142nd U.S. Infantry Regiment
("7th Texas") 1917


MOTTO: "I'll Face You!" The unit motto is based on an incident along the Aisne (Ayn River) in 1918 when a young lieutenant of the 142d under fire refused to turn his back on the enemy as his unit came back across the river after patrolling behind enemy lines.

FORMATION: The 142d Infantry came into existence officially on October 15, 1917, at Camp Bowie, Texas, when the 7th Texas and 1st Oklahoma Infantry Regiments were consolidated. The Oklahoma Unit had been in existence since the Spanish American War, and the Seventh Texas had been formed during the summer of 1917. A policy of merging units from different states was used in forming the 36th at the time.

WORLD WAR I SERVICE: The 142d served as part of the 71st Infantry Brigade in World War I, part of the French 4th Army, and entered the forward battle area on October 4-5, 1917, in support of the U. S. Second Division. The 142d led the brigade forward on October 7th , crossing the defunct Hindenburg Line and going into positions near St. Etienne which were only 100 yards from German fortifications. The ruined church tower from St. Etienne today serves as an element of the regimental crest. The regiment went into line with the 141st on their right. Advancing through massive shelling, gas attacks and terrible machine gun fire, the 142d advanced to take strongly defended Hill 160 near St. Etienne, then reorganized badly shattered units overnight. The regiment took 1600 casualties in the two day fight. Two members of the regiment received the Medal of Honor for their bravery.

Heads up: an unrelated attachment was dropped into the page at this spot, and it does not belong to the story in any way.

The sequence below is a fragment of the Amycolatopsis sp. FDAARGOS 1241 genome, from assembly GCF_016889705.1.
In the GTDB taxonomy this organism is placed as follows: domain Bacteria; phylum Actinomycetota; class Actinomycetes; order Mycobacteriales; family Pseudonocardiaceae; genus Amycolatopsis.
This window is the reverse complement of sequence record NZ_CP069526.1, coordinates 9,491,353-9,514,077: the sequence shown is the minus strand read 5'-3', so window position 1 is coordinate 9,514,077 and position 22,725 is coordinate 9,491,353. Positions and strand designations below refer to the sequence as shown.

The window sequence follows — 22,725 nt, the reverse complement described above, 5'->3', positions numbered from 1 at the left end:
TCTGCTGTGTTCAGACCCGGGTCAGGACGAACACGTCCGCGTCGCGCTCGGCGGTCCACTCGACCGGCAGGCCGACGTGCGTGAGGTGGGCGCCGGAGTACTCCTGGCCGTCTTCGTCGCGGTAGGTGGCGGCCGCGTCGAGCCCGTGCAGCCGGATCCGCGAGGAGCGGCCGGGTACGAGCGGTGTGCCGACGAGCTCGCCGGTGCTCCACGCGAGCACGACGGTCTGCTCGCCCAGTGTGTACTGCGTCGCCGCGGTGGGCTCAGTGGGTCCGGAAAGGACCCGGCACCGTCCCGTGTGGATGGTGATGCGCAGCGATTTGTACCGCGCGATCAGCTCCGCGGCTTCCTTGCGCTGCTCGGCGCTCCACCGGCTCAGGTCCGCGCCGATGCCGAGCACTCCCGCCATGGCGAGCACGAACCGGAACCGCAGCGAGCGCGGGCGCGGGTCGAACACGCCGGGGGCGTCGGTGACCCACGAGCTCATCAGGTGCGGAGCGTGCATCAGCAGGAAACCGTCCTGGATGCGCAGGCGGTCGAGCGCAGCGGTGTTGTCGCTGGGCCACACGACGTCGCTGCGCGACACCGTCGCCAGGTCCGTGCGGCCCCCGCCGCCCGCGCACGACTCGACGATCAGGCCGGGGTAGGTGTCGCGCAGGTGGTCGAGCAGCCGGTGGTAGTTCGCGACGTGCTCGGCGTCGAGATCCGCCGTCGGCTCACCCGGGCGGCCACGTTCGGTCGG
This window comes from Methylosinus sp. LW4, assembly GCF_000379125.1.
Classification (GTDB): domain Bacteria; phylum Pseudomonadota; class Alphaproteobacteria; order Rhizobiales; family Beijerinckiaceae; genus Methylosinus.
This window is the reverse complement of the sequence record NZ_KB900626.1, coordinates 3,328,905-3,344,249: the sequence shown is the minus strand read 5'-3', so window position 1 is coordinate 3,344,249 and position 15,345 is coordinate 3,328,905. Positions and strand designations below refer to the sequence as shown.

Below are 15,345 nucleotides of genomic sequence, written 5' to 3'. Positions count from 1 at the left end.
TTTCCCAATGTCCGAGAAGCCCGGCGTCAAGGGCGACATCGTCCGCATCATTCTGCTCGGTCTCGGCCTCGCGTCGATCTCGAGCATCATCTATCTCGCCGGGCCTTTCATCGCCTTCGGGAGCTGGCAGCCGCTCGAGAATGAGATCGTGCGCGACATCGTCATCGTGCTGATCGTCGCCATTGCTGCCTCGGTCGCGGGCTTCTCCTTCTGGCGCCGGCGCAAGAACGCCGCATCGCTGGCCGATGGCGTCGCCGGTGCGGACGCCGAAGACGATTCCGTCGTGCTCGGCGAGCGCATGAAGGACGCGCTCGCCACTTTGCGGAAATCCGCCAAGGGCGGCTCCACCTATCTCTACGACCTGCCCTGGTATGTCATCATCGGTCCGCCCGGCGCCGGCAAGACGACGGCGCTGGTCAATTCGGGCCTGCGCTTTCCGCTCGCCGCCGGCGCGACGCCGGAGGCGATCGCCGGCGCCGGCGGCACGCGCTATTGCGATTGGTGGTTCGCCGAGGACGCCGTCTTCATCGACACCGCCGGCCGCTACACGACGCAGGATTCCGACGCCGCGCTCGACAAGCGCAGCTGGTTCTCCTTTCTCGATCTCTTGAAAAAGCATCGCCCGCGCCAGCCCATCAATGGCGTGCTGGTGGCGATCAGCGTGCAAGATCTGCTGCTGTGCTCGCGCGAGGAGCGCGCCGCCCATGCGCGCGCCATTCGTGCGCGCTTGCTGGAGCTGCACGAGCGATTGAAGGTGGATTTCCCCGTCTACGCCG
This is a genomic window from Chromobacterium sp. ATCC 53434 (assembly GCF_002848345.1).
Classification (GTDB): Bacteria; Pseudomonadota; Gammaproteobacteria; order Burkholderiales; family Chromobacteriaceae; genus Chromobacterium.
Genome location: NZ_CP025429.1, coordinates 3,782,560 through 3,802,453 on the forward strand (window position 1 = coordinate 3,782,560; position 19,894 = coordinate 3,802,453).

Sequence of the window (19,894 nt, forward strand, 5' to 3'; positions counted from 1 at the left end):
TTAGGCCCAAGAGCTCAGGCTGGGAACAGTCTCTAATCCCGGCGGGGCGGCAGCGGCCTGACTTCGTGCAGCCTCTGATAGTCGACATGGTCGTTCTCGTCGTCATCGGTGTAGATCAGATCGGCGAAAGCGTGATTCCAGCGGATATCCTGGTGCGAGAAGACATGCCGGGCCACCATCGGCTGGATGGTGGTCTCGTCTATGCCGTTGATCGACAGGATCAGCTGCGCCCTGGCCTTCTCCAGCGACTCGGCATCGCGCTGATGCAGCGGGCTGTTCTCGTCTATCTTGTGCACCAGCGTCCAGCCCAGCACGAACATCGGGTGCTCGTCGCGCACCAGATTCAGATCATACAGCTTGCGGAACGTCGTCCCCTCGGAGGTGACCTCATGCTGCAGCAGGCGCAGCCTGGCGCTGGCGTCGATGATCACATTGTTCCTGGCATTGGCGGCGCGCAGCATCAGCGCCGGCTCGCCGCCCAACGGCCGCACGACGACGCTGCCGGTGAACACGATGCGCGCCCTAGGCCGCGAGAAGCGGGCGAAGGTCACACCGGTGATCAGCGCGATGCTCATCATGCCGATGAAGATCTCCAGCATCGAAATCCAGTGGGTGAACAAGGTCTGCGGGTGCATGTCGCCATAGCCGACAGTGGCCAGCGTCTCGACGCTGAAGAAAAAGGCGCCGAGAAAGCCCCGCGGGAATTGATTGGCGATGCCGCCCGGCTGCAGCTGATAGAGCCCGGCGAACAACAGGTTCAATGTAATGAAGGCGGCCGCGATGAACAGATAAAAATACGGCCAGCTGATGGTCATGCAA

BATTLE ALONG THE AISNE: On October 12-13, the regiment attacked toward the line of the Aisne (Ayn) River on the right of a four regiment/two brigade attack that advanced the American Line and eliminated a German salient south of the Aisne. During this campaign the numerous American Indian members of the old Oklahoma National Guard were used as telephone talkers, becoming a legend as the "Choctaw Talkers". On October 27-29, 1918, the regiment participated in the fighting at "Foret (Forest?) Farm", labeled by Major General William Smith 36th Division Commander as "magnificent. This was the regiment's last fighting assignment in World War I. Seventy percent of the officers and fifty-seven percent of the enlisted men were killed or wounded during the war.

BETWEEN THE WARS: The reorganization of the regiment began in 1921 and all units were federally recognized in 1922. The regiment trained at Camp Mabry in 1925, at Camp Hulen from 1926-1937, participated in the 3d Army manuvers at Camp Bullis, San Antonio, and again at Camp Hulen in 1939. The soldiers of the 142nd excelled in marksmanship, maintained rifle ranges, participated in Division athletics and moved into new armory facilities.

WORLD WAR II: The unit was mobilized at Fort Worth, Texas, on November 25, 1940. After federalization, the regiment trained at Camp Bowie, Brownwood, Texas. Training continued in Florida and North Carolina in 1942 and the regiment moved to Camp Edwards, Massachusetts, in August, 1942. The 142nd then staged through the A. P. Hill Military reservation in March, 1943, arriving at Fort Dix, New Jersey on March 17, 1943. The regiment sailed from New York on April 1, 1943, arriving in North Africa on 13 April.